When Bitcoin was first introduced in 2009, the idea may have seemed far-fetched and futuristic. However, today, there has been a significant increase in the popularity and variety of cryptocurrency with at least 10% of people in the United States owning some. It is now incredibly common to have crypto as a part of one’s investment portfolio.
With that, in terms of estate planning, it is easiest if you hold cryptocurrency in a coin-based account. The benefit of a coin-based account is that it enables the owner to name a pay on death beneficiary, much like banks and other financial institutions. Some crypto accounts, like coinbase.com now allow you to hold a title to your account in your trust, something that was not previously enabled.
In any event, I recommend keeping an asset inventory and documenting where passwords can be found. This can help ensure that crypto-assets are not lost at death of the original owner.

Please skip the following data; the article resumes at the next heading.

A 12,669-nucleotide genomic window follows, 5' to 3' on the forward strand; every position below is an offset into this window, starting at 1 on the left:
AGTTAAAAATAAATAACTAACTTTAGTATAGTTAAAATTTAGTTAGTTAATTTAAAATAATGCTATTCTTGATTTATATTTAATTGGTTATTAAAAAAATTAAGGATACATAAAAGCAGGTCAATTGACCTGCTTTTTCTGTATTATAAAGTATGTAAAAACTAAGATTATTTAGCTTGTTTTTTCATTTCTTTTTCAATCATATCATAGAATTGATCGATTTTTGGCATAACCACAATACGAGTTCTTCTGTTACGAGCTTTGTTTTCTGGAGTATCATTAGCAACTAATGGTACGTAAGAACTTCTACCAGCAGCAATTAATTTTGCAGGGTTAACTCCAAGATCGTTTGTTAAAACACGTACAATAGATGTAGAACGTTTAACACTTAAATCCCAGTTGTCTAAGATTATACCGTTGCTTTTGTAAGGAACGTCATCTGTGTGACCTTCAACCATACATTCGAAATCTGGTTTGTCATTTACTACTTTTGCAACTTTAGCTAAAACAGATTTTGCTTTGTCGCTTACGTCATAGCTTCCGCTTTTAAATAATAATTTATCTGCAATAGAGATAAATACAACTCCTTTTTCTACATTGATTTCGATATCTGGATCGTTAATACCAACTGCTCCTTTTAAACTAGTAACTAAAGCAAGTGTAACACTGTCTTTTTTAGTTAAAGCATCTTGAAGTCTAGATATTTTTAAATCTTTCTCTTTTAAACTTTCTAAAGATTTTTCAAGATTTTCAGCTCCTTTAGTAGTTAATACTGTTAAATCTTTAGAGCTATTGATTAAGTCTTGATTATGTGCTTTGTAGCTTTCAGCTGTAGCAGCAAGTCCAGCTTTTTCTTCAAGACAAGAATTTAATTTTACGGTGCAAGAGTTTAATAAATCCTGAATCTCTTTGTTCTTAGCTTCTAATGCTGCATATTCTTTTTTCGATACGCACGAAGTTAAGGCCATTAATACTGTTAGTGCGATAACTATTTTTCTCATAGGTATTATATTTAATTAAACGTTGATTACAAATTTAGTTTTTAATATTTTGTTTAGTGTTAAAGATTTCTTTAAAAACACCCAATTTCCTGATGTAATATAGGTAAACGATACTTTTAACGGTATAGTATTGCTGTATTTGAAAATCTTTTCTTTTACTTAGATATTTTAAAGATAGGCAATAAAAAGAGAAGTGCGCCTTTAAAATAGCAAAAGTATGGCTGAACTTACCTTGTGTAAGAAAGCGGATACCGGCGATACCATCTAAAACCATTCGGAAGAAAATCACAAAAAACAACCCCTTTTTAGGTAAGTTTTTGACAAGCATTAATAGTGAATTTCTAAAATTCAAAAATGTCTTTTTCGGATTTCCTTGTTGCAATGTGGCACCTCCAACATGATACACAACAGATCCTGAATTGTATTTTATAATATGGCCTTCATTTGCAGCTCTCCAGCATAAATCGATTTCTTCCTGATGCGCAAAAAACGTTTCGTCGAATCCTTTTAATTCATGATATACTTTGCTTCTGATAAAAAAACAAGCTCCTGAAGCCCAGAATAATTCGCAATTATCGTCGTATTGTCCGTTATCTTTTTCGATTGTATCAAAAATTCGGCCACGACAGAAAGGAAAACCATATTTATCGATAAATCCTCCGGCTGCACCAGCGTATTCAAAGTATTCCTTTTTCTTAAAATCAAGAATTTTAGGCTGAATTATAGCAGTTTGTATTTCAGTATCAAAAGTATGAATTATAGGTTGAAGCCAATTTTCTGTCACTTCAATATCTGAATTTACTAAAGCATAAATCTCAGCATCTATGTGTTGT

At Britton Law Group, I make sure that no matter how markets or financial systems change, our client’s assets and legacies are always protected.
The information on this website is for general information purposes only. Nothing on this site should be taken as legal advice for any individual case or situation. This information is not intended to create, and receipt or viewing does not constitute an attorney-client relationship. Brittany Britton is licensed to practice law in the state of California only.